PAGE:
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If it matters, this is in the US state of Oregon.

If we bequeath equal shares of something to our two children per stirpes, is his/her spouse automatically included, or only their children?

  • Strictly speaking "to our two children per stripes" is poor wording that could create problems through ambiguity. One would say "to my descendants per stirpes" or "to my issue stirpes", because "to our two children per stirpes" is ambiguous as to whether it includes afterborn or after adopted children, and as to whether it is really a class give to the children and not to their descendants in which the word per stirpes being used incorrectly to mean in equal shares. – ohwilleke Feb 6 at 22:57
  • Right. But it's the lawyer's job to cover such details. I'm just trying to get past the rather ambiguous definitions I've seen elsewhere. – WGroleau Feb 6 at 23:03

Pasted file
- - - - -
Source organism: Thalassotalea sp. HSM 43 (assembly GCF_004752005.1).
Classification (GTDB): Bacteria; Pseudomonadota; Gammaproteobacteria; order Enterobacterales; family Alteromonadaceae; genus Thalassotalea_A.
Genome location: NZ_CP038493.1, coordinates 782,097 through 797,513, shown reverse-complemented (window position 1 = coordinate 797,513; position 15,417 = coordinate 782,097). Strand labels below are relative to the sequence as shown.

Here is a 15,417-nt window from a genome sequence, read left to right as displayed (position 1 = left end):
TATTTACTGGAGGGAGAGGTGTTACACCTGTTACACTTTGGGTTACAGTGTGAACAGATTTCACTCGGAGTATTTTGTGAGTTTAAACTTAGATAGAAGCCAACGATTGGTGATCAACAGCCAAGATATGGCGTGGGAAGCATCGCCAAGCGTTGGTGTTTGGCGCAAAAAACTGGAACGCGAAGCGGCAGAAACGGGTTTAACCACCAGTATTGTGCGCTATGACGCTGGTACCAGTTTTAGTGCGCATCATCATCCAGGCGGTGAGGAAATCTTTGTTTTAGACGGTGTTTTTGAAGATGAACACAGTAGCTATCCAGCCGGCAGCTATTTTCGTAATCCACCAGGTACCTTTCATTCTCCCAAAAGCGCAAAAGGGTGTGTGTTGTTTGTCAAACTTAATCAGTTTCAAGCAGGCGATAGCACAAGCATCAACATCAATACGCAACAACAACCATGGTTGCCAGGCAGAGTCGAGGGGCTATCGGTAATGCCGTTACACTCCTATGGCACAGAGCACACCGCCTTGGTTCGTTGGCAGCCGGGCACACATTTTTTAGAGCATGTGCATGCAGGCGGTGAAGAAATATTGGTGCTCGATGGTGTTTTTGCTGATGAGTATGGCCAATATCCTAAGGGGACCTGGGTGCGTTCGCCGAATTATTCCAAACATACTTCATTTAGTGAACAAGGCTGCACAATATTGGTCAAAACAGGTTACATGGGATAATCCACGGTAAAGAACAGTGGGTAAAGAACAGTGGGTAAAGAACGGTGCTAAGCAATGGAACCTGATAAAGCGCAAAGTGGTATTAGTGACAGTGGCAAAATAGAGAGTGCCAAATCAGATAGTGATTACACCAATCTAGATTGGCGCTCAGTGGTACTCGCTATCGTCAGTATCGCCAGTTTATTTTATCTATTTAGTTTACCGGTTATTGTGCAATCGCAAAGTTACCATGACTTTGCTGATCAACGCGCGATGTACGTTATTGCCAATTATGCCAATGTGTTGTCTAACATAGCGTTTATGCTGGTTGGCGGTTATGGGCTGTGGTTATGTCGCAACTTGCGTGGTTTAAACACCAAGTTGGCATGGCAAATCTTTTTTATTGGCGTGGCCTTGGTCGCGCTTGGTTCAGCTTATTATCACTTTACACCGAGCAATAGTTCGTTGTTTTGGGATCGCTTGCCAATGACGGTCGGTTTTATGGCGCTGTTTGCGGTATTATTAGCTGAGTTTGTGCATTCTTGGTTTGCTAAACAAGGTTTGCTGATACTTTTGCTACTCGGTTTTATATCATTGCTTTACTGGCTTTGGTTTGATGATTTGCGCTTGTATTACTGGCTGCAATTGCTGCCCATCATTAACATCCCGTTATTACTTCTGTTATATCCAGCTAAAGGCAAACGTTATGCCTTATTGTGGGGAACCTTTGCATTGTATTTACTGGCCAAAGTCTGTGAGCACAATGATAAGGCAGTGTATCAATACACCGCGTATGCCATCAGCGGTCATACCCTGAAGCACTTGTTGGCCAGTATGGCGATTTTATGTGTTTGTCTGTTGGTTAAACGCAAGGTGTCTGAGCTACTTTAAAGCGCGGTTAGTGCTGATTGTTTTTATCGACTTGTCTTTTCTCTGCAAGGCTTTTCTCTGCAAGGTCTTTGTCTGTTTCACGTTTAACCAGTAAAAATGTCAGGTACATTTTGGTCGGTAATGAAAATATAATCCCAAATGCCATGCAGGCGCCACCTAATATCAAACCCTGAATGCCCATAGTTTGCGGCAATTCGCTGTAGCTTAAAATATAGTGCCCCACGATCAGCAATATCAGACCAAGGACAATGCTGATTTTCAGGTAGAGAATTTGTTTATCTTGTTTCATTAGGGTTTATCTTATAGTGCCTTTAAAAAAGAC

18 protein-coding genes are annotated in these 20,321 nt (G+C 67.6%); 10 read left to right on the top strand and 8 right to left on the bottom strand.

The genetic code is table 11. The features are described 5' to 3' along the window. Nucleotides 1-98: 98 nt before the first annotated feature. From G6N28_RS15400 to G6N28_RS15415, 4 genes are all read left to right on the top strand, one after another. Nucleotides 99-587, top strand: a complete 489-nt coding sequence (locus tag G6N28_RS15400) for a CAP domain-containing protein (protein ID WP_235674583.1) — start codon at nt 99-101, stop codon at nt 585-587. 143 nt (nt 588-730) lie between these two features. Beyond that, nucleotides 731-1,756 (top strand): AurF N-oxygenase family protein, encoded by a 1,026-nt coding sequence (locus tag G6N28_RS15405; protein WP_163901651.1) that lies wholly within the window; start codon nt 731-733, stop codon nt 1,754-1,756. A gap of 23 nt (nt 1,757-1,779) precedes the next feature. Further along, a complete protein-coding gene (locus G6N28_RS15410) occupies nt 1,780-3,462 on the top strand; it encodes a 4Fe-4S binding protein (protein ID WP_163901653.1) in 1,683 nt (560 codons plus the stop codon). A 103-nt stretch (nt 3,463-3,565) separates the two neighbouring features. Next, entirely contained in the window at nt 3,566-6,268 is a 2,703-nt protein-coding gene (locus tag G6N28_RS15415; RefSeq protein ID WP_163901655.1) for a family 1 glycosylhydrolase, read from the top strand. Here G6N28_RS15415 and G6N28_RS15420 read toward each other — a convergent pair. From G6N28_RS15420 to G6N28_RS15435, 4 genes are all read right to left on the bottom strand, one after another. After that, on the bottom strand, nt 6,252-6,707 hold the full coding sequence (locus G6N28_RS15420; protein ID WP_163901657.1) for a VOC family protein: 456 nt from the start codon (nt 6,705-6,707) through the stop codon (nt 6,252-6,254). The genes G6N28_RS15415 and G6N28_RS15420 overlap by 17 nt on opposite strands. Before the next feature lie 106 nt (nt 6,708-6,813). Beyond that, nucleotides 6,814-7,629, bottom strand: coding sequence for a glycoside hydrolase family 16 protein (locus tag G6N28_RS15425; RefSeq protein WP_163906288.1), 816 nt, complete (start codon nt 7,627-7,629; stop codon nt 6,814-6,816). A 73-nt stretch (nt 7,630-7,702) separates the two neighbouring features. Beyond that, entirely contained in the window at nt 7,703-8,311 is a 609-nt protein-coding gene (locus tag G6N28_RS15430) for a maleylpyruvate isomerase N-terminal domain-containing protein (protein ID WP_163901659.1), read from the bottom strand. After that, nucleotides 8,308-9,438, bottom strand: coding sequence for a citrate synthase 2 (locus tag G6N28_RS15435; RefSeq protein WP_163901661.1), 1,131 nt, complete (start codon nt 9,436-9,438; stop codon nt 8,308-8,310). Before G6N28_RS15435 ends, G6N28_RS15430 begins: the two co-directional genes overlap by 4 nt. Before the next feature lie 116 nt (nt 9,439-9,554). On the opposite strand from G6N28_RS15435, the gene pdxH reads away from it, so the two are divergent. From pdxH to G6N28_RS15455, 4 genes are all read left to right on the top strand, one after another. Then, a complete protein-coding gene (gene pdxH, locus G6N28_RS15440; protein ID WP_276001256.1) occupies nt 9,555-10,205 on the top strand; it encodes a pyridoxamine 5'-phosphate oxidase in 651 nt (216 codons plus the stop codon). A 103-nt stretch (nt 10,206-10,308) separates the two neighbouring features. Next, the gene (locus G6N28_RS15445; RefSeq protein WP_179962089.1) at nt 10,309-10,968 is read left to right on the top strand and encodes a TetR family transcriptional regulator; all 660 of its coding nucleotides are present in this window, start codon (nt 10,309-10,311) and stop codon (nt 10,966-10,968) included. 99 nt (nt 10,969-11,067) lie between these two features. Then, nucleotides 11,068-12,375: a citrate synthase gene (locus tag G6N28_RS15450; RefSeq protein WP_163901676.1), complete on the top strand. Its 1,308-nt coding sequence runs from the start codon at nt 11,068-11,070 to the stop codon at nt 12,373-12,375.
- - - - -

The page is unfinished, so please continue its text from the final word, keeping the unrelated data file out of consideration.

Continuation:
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Only the children

If I may suggest, don't put Latin terms you (and possibly your executor) don't understand - state what you want to happen in plain English. Oh, and hire a lawyer to draft it.

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  • A lawyer did it. One who doesn't have a strange attitude toward questions. – WGroleau Feb 6 at 6:49
  • Often a will uses the technical term which has a well defined meaning, and then defines it either in the Will in boilerplate or by reference to a statute in the state where it is executed. The definition from the probate code in the state where it is drafted is presumed to apply in the absence of a definition. But, no variation of the definition a per stripes includes a spouse who is not also a descendant of the decedent. (No state allows brother sister marriage, but many allow cousin marriage between two grandchildren of the same person under which a spouse could also be a descendant.) – ohwilleke Feb 6 at 22:54
  • Right. But a "well-defined meaning" in law isn't always the same meaning as in a layman's dictionary. In this case it should be the same, but the layman's dictionary was vague and the nearest law dictionary is some distance away. – WGroleau Feb 6 at 23:05

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